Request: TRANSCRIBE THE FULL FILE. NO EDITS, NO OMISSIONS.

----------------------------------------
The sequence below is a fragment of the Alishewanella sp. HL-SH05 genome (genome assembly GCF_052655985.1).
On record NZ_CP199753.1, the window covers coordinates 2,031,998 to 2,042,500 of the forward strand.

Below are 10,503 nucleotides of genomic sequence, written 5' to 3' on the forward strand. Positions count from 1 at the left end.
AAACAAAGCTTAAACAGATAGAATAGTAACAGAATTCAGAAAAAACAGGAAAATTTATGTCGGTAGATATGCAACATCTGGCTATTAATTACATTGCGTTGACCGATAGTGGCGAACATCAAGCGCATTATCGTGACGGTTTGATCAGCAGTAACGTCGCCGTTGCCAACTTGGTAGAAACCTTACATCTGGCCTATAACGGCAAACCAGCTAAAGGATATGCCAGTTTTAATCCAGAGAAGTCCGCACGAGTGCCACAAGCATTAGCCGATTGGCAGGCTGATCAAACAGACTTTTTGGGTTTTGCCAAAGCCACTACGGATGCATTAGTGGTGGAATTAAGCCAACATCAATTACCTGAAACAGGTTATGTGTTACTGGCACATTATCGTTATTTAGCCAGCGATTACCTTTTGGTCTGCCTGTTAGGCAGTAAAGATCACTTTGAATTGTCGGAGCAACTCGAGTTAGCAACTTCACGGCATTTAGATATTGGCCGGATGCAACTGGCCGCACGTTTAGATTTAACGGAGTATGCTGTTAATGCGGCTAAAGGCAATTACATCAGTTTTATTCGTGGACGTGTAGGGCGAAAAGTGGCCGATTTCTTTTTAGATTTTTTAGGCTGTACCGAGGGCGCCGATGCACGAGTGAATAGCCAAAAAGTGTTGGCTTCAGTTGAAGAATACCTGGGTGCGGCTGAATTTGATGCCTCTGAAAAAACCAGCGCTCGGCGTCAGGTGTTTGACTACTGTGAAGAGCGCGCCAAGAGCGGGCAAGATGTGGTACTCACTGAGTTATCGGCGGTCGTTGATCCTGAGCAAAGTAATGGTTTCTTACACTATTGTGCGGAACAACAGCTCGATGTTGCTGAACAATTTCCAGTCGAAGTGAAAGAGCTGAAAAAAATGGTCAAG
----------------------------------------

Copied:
The sequence below is a fragment of the Alishewanella sp. HL-SH05 genome (genome assembly GCF_052655985.1).
On record NZ_CP199753.1, the window covers coordinates 2,031,998 to 2,042,500 of the forward strand.

Below are 10,503 nucleotides of genomic sequence, written 5' to 3' on the forward strand. Positions count from 1 at the left end.
AAACAAAGCTTAAACAGATAGAATAGTAACAGAATTCAGAAAAAACAGGAAAATTTATGTCGGTAGATATGCAACATCTGGCTATTAATTACATTGCGTTGACCGATAGTGGCGAACATCAAGCGCATTATCGTGACGGTTTGATCAGCAGTAACGTCGCCGTTGCCAACTTGGTAGAAACCTTACATCTGGCCTATAACGGCAAACCAGCTAAAGGATATGCCAGTTTTAATCCAGAGAAGTCCGCACGAGTGCCACAAGCATTAGCCGATTGGCAGGCTGATCAAACAGACTTTTTGGGTTTTGCCAAAGCCACTACGGATGCATTAGTGGTGGAATTAAGCCAACATCAATTACCTGAAACAGGTTATGTGTTACTGGCACATTATCGTTATTTAGCCAGCGATTACCTTTTGGTCTGCCTGTTAGGCAGTAAAGATCACTTTGAATTGTCGGAGCAACTCGAGTTAGCAACTTCACGGCATTTAGATATTGGCCGGATGCAACTGGCCGCACGTTTAGATTTAACGGAGTATGCTGTTAATGCGGCTAAAGGCAATTACATCAGTTTTATTCGTGGACGTGTAGGGCGAAAAGTGGCCGATTTCTTTTTAGATTTTTTAGGCTGTACCGAGGGCGCCGATGCACGAGTGAATAGCCAAAAAGTGTTGGCTTCAGTTGAAGAATACCTGGGTGCGGCTGAATTTGATGCCTCTGAAAAAACCAGCGCTCGGCGTCAGGTGTTTGACTACTGTGAAGAGCGCGCCAAGAGCGGGCAAGATGTGGTACTCACTGAGTTATCGGCGGTCGTTGATCCTGAGCAAAGTAATGGTTTCTTACACTATTGTGCGGAACAACAGCTCGATGTTGCTGAACAATTTCCAGTCGAAGTGAAAGAGCTGAAAAAAATGGTCAAG